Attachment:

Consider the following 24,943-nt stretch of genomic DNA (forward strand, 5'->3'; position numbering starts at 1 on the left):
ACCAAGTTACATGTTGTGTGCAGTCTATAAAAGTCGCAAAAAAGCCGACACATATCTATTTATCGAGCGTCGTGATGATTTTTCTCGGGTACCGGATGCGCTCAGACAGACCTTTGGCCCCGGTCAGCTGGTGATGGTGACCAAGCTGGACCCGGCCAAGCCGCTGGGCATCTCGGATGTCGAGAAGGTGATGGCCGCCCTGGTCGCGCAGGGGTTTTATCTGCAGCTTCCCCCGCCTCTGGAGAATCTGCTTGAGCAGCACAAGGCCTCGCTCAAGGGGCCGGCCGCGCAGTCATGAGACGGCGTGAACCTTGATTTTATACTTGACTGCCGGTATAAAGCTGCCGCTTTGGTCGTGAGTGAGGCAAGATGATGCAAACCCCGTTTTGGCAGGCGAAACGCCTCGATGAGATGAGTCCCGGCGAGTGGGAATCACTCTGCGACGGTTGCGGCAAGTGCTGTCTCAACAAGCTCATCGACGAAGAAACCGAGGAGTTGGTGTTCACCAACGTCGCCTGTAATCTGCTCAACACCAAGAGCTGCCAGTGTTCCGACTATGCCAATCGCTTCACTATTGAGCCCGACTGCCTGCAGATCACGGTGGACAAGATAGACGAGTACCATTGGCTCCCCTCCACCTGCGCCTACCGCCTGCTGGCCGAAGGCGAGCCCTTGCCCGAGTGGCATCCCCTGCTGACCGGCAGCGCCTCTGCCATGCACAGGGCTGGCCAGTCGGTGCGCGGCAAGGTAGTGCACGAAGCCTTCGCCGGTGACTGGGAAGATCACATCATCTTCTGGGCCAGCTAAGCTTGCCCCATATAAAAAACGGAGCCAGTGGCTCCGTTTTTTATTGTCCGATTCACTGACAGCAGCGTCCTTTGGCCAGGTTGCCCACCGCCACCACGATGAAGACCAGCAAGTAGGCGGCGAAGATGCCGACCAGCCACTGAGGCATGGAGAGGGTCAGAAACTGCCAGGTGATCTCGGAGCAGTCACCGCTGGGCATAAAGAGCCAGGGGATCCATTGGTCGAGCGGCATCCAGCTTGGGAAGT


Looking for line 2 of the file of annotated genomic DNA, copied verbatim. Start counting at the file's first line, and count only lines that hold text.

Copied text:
ACCAAGTTACATGTTGTGTGCAGTCTATAAAAGTCGCAAAAAAGCCGACACATATCTATTTATCGAGCGTCGTGATGATTTTTCTCGGGTACCGGATGCGCTCAGACAGACCTTTGGCCCCGGTCAGCTGGTGATGGTGACCAAGCTGGACCCGGCCAAGCCGCTGGGCATCTCGGATGTCGAGAAGGTGATGGCCGCCCTGGTCGCGCAGGGGTTTTATCTGCAGCTTCCCCCGCCTCTGGAGAATCTGCTTGAGCAGCACAAGGCCTCGCTCAAGGGGCCGGCCGCGCAGTCATGAGACGGCGTGAACCTTGATTTTATACTTGACTGCCGGTATAAAGCTGCCGCTTTGGTCGTGAGTGAGGCAAGATGATGCAAACCCCGTTTTGGCAGGCGAAACGCCTCGATGAGATGAGTCCCGGCGAGTGGGAATCACTCTGCGACGGTTGCGGCAAGTGCTGTCTCAACAAGCTCATCGACGAAGAAACCGAGGAGTTGGTGTTCACCAACGTCGCCTGTAATCTGCTCAACACCAAGAGCTGCCAGTGTTCCGACTATGCCAATCGCTTCACTATTGAGCCCGACTGCCTGCAGATCACGGTGGACAAGATAGACGAGTACCATTGGCTCCCCTCCACCTGCGCCTACCGCCTGCTGGCCGAAGGCGAGCCCTTGCCCGAGTGGCATCCCCTGCTGACCGGCAGCGCCTCTGCCATGCACAGGGCTGGCCAGTCGGTGCGCGGCAAGGTAGTGCACGAAGCCTTCGCCGGTGACTGGGAAGATCACATCATCTTCTGGGCCAGCTAAGCTTGCCCCATATAAAAAACGGAGCCAGTGGCTCCGTTTTTTATTGTCCGATTCACTGACAGCAGCGTCCTTTGGCCAGGTTGCCCACCGCCACCACGATGAAGACCAGCAAGTAGGCGGCGAAGATGCCGACCAGCCACTGAGGCATGGAGAGGGTCAGAAACTGCCAGGTGATCTCGGAGCAGTCACCGCTGGGCATAAAGAGCCAGGGGATCCATTGGTCGAGCGGCATCCAGCTTGGGAAGT